What's happening "under the hood" of the ReceptiveField function from mne.decoding, and can I use this for music beat onsets?

Hi everyone,

Essentially, I want to know how the ReceptiveField function works and if I can apply it for my use case which is decoding imagined music beats using stimulus reconstruction. From what I’ve seen in the docs, you can use this function to reconstruct a speech envelope, but not sure if you can do the same for beat onsets.

My approach was to take my trial events (which are all beat onsets) and attempt to reconstruct these beat onsets using the trial_events object as a parameter in the ReceptiveField function which was a terrible approach. So now I’m looking for more information about this function and how to approach it.

Thank you

Hi Ahnaaf,

It’s not a trivial question to answer succinctly, and I really suggest you spend some time reading through some of the many references on the topic before you delve into this. I highly recommend the refs [1], [4] and [10] as they are really written in a didactic manner and cover a lot of ground.

Regarding your question, I tend to look at it this way : because it’s a linear method the stimulus reconstruction method (aka Backward TRF) method will be able to reconstruct the stimulus only if your stimulus evokes reliable, or repeatable responses in the EEG. So what you really need to ask yourself is whether your biophysiological process of interest (in your case “imagined beats in music”) will trigger reliable responses.

I leave it up to you to answer this, but you might be aware that thew TRF method has been successfully applied to different stimulus features, ranging from low-level features like speech envelope [9], spectrogram [7] or sound intensity [3], to more complex representations of speech like phonemes [2][4][8] or transition probabilities between phonemes [5].

Also note that the linearity hypothesis is reasonable (especially for EEG which has high spatial smearing) and has given interesting results (as you can see from the list of references), but we also know that this assumption is not strictly met and the brain is known to respond in a non-linear way, especially to complex stimuli.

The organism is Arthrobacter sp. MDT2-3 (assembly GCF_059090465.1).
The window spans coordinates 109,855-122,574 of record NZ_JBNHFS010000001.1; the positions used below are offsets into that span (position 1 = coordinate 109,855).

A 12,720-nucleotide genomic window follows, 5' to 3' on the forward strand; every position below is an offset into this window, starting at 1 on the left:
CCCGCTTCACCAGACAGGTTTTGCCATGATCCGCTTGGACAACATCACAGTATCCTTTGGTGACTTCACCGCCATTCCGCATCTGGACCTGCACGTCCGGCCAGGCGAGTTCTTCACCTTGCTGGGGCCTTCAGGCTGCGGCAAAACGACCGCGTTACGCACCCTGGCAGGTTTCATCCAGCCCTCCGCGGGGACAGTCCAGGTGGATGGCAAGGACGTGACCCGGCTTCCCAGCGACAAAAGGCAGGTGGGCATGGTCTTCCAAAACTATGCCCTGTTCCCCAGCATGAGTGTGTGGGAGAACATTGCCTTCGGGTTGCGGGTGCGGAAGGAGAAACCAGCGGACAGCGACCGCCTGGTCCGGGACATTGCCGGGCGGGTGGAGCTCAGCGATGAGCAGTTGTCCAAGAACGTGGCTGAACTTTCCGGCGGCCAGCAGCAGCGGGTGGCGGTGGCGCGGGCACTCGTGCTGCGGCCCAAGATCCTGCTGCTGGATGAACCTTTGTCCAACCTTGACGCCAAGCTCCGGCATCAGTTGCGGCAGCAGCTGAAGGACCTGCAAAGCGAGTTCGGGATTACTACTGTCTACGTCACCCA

Some References

  1. Brodbeck, C., & Simon, J. Z. (2020). Continuous speech processing. Current Opinion in Physiology , 18 , 25–31. doi:10.1016/j.cophys.2020.07.014
  2. Daube, C., Ince, R. A. A., & Gross, J. (2019). Simple Acoustic Features Can Explain Phoneme-Based Predictions of Cortical Responses to Speech. Current Biology , 29 (12), 1924-1937.e9. doi:10.1016/j.cub.2019.04.067
  3. Drennan, D. P., & Lalor, E. C. (2019). Cortical Tracking of Complex Sound Envelopes: Modeling the Changes in Response with Intensity. Eneuro , 6 (3), ENEURO.0082-19.2019. doi:10.1523/ENEURO.0082-19.2019
  4. Di Liberto, G. M., O’Sullivan, J. A., & Lalor, E. C. (2015). Low-Frequency Cortical Entrainment to Speech Reflects Phoneme-Level Processing. Current Biology , 25 (19), 2457–2465. doi:10.1016/j.cub.2015.08.030
  5. Di Liberto, G. M., Wong, D., Melnik, G. A., & de Cheveigné, A. (2019). Low-frequency cortical responses to natural speech reflect probabilistic phonotactics. NeuroImage , 196 , 237–247. doi:10.1016/j.neuroimage.2019.04.037
  6. Holdgraf, C. R., Rieger, J. W., Micheli, C., Martin, S., Knight, R. T., & Theunissen, F. E. (2017). Encoding and Decoding Models in Cognitive Electrophysiology. Frontiers in Systems Neuroscience , 11 . doi:10.3389/fnsys.2017.00061
  7. Mesgarani, N., & Chang, E. F. (2012). Selective cortical representation of attended speaker in multi-talker speech perception. Nature , 485 (7397), 233–236. doi:10.1038/nature11020
  8. Mesgarani, N., Cheung, C., Johnson, K., & Chang, E. F. (2014). Phonetic Feature Encoding in Human Superior Temporal Gyrus. Science (New York, N.Y.) , 343 (6174), 1006–1010. doi:10.1126/science.1245994
  9. O’Sullivan, J. A., Power, A. J., Mesgarani, N., Rajaram, S., Foxe, J. J., Shinn-Cunningham, B. G., … Lalor, E. C. (2015). Attentional Selection in a Cocktail Party Environment Can Be Decoded from Single-Trial EEG. Cerebral Cortex , 25 (7), 1697–1706. doi:10.1093/cercor/bht355
  10. Wong, D. D. E., Fuglsang, S. A., Hjortkjær, J., Ceolini, E., Slaney, M., & de Cheveigné, A. (2018). A Comparison of Regularization Methods in Forward and Backward Models for Auditory Attention Decoding. Frontiers in Neuroscience , 12 . doi:10.3389/fnins.2018.00531
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